If a drug existed that enhanced performance yet was undetectable by traditional testing methods would it pose a clear and present danger to the integrity of our sport?
Would some trainers succumb to the lure of success and easy money knowing they could cheat with impunity?
The answers seem obvious.
The drug does exist. It is Epogen. Epogen is also known as EPO. EPO and its closely related cousins are blood doping agents. EPO is manufactured for the purpose of increasing red blood cell production. It is used in cancer patients undergoing chemotherapy and those suffering from severe anemia. EPO saves lives. Human lives.
Administered to a horse, EPO is reported to enhance performance by producing additional red blood cells and thereby increasing the animal’s ability to transport oxygen.
After years of costly research, the University of Pennsylvania announced in August 2006 its discovery of a detection method for EPO in horses. This widely hailed breakthrough has finally provided the industry with a tool to detect and punish blood dopers. There are, however, obstacles to overcome. While the test can confirm EPO for approximately 72 hours after administration, the performance enhancing effects of EPO can last for weeks. As a consequence, the test is not effective in the usual post race sample testing environment.
However, there is a solution. Detecting EPO is possible by the utilization of out of competition testing. Out of competition testing is a fact of life for all major league and Olympic athletes. These athletes are subject to testing at anytime, anywhere, without notice. The uncertain nature of the time and date of securing blood samples promises to make detection (that was not possible in the past) possible and also to serve as an effective deterrent. Racing must act now to institute the out of competition model.
How widespread is blood doping in horse racing?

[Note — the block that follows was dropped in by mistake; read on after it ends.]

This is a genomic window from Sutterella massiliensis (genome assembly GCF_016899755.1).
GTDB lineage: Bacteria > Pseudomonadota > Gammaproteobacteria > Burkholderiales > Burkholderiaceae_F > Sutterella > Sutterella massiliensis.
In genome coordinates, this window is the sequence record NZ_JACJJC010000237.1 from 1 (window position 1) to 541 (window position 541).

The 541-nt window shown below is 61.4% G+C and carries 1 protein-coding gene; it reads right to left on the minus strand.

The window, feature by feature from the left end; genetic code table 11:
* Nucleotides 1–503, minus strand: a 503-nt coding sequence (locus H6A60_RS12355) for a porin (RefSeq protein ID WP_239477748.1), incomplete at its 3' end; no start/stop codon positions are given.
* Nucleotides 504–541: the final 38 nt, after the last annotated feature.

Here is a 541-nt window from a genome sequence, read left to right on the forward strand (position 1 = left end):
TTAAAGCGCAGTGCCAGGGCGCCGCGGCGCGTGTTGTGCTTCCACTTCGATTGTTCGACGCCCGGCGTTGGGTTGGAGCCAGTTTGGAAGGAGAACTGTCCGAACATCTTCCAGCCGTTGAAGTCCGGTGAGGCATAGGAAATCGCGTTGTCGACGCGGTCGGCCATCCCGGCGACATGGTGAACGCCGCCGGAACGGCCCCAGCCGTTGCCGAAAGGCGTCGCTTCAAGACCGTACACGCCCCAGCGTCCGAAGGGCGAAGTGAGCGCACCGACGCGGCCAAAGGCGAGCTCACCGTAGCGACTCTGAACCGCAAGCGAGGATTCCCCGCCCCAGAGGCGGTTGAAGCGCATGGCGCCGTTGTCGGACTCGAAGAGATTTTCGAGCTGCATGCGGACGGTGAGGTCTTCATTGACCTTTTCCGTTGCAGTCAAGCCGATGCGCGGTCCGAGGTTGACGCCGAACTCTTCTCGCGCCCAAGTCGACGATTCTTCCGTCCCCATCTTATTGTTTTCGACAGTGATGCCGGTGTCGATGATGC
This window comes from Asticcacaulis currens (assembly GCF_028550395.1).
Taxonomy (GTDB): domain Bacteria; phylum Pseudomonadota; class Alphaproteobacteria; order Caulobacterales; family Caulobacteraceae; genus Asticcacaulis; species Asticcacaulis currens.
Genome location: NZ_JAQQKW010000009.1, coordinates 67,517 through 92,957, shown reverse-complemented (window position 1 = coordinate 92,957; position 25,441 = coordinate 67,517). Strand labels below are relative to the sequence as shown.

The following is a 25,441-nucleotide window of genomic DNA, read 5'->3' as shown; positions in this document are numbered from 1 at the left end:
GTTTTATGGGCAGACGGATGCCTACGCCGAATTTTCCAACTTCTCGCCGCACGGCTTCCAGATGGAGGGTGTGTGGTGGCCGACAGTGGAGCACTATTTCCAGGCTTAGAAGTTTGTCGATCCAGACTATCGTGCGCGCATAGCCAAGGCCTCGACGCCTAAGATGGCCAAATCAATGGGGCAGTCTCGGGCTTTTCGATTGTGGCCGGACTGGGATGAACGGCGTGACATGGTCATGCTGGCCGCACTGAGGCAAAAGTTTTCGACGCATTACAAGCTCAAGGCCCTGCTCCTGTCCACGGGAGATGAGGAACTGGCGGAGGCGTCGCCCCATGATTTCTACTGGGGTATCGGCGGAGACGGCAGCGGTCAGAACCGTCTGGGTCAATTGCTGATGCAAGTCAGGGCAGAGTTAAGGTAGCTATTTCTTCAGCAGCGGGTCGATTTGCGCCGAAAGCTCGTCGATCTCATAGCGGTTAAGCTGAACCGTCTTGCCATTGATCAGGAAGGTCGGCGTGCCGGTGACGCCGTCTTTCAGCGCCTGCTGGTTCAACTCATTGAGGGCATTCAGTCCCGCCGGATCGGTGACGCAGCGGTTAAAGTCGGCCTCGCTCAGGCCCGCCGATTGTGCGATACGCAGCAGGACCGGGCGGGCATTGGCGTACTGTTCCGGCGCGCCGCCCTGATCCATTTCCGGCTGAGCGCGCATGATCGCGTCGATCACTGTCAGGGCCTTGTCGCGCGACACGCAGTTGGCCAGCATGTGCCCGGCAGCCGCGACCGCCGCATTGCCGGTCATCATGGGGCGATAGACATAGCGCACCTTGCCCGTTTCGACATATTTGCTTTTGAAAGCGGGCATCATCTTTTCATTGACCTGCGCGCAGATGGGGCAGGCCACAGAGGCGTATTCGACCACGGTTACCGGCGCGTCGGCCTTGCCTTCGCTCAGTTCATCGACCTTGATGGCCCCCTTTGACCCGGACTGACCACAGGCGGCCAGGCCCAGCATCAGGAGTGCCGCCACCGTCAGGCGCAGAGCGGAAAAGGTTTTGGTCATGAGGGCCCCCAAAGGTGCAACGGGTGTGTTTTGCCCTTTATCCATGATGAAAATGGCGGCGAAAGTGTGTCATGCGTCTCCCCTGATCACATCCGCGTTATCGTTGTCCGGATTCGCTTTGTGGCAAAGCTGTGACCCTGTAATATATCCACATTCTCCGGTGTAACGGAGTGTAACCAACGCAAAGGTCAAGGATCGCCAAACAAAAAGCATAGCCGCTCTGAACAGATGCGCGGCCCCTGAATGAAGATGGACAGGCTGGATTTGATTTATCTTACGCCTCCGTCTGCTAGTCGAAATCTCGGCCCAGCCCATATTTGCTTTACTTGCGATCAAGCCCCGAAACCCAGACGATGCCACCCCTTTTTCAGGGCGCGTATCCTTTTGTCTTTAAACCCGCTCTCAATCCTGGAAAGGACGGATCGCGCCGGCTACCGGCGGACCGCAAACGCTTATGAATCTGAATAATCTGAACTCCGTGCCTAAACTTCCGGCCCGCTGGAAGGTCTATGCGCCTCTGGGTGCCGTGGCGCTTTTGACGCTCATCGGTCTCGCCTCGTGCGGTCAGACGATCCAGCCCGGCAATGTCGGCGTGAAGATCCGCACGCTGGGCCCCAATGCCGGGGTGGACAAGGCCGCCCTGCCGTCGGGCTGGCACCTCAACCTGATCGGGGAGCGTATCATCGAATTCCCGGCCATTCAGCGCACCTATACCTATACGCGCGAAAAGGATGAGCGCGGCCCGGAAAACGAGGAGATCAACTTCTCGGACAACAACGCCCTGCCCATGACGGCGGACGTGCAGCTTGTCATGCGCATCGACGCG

EPO is the drug that has ruined the sport of cycling—trashed the Tour de France. Cyclists inject EPO in their bodies knowing they are subject to out of competition testing. How naïve are we to believe that some trainers are not doing the same thing to animals they know are not subject to out of competition testing? We all lament the unexplained phenomenon of the “super trainer” or when meteoric rise in performance belies precedence and established norms. We live in an era where the terms “super trainer” and “juice” have become a part of every horseplayer’s vernacular. EPO or its blood doping relatives in the hands a few “ethically challenged” horsemen can make a mockery of any track’s racing program.
There is good news. Some racing commissions have stepped forward and have initiated active out of competition testing programs. Ontario, California, and Delaware have led the way. Indiana and Michigan have followed. Kentucky has performed limited testing of Kentucky Derby - Presented by Yum! Brands (gr. I) starters. New Jersey will likely begin its out of competition testing program later this month on the Breeders’ Cup World Championship participants. While this is an admirable beginning, so much more remains to be done.
The bad news is that there appears to be no sense of industry urgency to combat blood doping. What should give rise to a call for action is met with a response that can be best described as underwhelming. Industry stakeholders certainly favor the integrity of racing in the abstract. Implementing the necessary safeguards is another matter. Racing has to change. We all know that “racing” and “change” are typically not on friendly terms. In reality, they’re practically strangers.
Would some track owners prefer not to endure the inevitable publicity of a successful trainer charged with blood doping? Would some horsemen prefer to not be inconvenienced by the thought of testing anytime, anywhere, without notice? Are some racing commissions paralyzed by institutional inertia?
As we look forward to funding research to develop methods of detecting new illicit drugs, let’s take a backward glance to see what we have left on the table.
We have some unfinished business. Let’s get to work.
Joe Gorajec is the executive director of the Indiana Horse Racing Commission